Last week I posted some

tips for brands

wishing to engage with their customers via social media. It would appear to have been well received and I hope it helped provoke some thought around this subject.

One tip which received a lot of attention was “Forget ROI” and because this appeared to be a hot topic of interest, I thought I’d offer a little more detail and context around this and provide some further thought of how a return (in some shape or size) could be measured and then used to build a business case. I hope it helps.

Social media and ROI is not a match made in Heaven.

Investment in this area is straight forward to measure and can take the form of time, resource and money. Standard stuff.  But what type of return can be expected? What is return? Typically, “return” is a monetary number in a spreadsheet, which everyone understands hence it receives a lot of focus. It’s the payback from all the investment made.

However, social media is not about achieving sales. I can hear the finance and sales people shouting “What! That’s madness!” Social media, for brands, should be about providing meaningful and valuable information to their target audience; coupled with providing the ability for anyone to interact directly with the brand.

Be social; have a chat; be helpful…no ulterior motive. In the brand engagement journey, brands can use social media platforms to create awareness and interest; brand advocates can also provide the real and more meaningful endorsements within social media and those people interested can then make up their own minds.

So the return from social media on its own is increased activity, conversation and buzz, hopefully in a positive manner. No £££s or $$$ or €€€ in sight. Oh dear. This activity can be measured with such tools as Radian6, Brandwatch, free buzz monitoring tools, and I’d thoroughly recommend www.addictomatic.com

However, there is of course, a bigger picture to consider.

  • How does the increase in “buzz” online impact the Natural Search rankings and click throughs?
  • How many new Natural Search results relating to the activity appear?
  • Does my Paid Search see an uplift?
  • How about the site referrals to my website?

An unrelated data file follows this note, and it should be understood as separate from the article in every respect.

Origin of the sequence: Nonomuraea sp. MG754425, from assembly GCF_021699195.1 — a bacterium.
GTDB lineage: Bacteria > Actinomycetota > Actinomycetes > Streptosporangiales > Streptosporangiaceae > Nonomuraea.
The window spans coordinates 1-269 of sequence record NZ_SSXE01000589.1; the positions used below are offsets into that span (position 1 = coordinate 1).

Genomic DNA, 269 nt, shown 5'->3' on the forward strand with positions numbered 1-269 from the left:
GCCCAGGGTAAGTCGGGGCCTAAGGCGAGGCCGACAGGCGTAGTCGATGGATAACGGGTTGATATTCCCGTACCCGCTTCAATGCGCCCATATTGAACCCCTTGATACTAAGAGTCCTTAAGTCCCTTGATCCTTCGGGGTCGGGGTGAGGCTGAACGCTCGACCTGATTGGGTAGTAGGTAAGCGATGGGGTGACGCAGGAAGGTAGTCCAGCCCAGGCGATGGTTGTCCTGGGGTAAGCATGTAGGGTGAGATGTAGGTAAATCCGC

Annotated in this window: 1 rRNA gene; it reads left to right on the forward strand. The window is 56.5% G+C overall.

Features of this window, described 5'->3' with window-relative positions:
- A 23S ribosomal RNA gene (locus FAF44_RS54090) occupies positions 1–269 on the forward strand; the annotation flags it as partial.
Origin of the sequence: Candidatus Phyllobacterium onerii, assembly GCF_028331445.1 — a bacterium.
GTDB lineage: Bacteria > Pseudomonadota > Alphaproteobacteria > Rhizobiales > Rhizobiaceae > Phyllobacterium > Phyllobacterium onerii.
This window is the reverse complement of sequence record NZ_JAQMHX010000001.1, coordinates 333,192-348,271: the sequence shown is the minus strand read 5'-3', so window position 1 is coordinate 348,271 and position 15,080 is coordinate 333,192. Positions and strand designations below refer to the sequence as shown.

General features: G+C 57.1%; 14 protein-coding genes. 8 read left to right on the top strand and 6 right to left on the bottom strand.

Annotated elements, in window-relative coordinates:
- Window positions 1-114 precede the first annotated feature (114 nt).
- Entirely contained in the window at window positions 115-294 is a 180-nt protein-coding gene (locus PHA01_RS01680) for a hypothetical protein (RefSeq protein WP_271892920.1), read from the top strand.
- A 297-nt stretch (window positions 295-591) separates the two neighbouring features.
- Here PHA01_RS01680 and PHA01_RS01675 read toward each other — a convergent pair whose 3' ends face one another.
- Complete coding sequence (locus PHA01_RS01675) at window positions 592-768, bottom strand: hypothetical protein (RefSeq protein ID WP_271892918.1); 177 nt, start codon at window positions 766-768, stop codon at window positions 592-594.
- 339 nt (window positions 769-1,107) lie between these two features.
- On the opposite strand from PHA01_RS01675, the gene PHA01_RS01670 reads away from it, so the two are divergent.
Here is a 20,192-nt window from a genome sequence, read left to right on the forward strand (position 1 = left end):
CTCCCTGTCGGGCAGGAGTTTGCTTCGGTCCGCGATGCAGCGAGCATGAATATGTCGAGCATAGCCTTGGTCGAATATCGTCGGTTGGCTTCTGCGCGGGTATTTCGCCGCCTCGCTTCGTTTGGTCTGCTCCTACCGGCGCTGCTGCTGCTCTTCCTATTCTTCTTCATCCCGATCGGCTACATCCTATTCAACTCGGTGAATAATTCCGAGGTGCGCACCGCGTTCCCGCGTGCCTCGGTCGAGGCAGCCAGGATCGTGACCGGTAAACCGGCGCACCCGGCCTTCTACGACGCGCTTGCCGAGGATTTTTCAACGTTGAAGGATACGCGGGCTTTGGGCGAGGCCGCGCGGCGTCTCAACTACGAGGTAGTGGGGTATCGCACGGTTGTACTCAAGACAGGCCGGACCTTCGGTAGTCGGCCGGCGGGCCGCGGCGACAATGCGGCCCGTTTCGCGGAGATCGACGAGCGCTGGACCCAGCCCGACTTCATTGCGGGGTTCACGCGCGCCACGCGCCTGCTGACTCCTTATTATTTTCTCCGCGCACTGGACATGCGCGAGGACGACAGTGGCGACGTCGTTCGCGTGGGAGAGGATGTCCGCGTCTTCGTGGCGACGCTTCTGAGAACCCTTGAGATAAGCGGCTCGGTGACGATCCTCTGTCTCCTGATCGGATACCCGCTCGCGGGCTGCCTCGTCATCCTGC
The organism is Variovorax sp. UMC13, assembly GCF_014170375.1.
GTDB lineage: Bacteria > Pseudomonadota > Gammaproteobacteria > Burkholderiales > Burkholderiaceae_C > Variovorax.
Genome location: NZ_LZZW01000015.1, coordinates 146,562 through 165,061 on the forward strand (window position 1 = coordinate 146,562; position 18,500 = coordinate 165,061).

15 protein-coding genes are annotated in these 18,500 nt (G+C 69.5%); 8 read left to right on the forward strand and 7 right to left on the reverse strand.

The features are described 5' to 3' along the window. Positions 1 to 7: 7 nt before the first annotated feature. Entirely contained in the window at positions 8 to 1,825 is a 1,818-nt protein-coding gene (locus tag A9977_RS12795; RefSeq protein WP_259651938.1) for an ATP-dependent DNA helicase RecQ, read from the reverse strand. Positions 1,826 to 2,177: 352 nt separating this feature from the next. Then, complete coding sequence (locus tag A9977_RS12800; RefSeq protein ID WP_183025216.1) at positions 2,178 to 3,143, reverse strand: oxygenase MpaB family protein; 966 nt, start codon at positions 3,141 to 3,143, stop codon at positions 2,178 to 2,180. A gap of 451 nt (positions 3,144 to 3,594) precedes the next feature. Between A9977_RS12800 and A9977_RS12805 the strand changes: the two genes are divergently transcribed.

• Are these coming from social media land?
  • How many more back links to my site have appeared?
  • Has brand search term volume increased?
  • Is there a match in keyword buzz activity and keyword searches?
  • How viral has my social media become? (Who else is referring to it?)
  • What is the authority, reach and sentiment of this viral activity?
  • How many “fans” “followers” “friends” “views” etc. do I have?
  • Is there an increase in unique visitors to my site directly?
  • Have conversions increased?
  • What is the timing associated with all this?

Ok…there is more time and expertise (more investment) needed to collate and analyse the data, and from several sources. However, the effort to do this will help justify (even to the laggards) the reasons for the investment, and if done well it could justify further investment.

Synchronising measurement is essential. Looking at the increase in buzz , the keywords and phrases being used; where it is happening and when it happens will allow you to correlate this information with the on site web analytics data. If the search terms leading to increase unique visitor activity (Natural & Paid) are the same as the terms used in the buzz and activity happening off site; and these occur at the same time…there’s a strong case for the social media cause. Should this then lead to increased conversions, then the return could potentially make it onto that spreadsheet. Did we see a raised eyebrow from an accountant there?

I always like to look at the return of not getting involved. It could be seen as a zero return, which is pretty poor. I’d argue it was worse than that. In fact, it could very well be a negative return as you can guarantee your competitors will be “having a go”.

 Karl Havard is Managing Director of Propellernet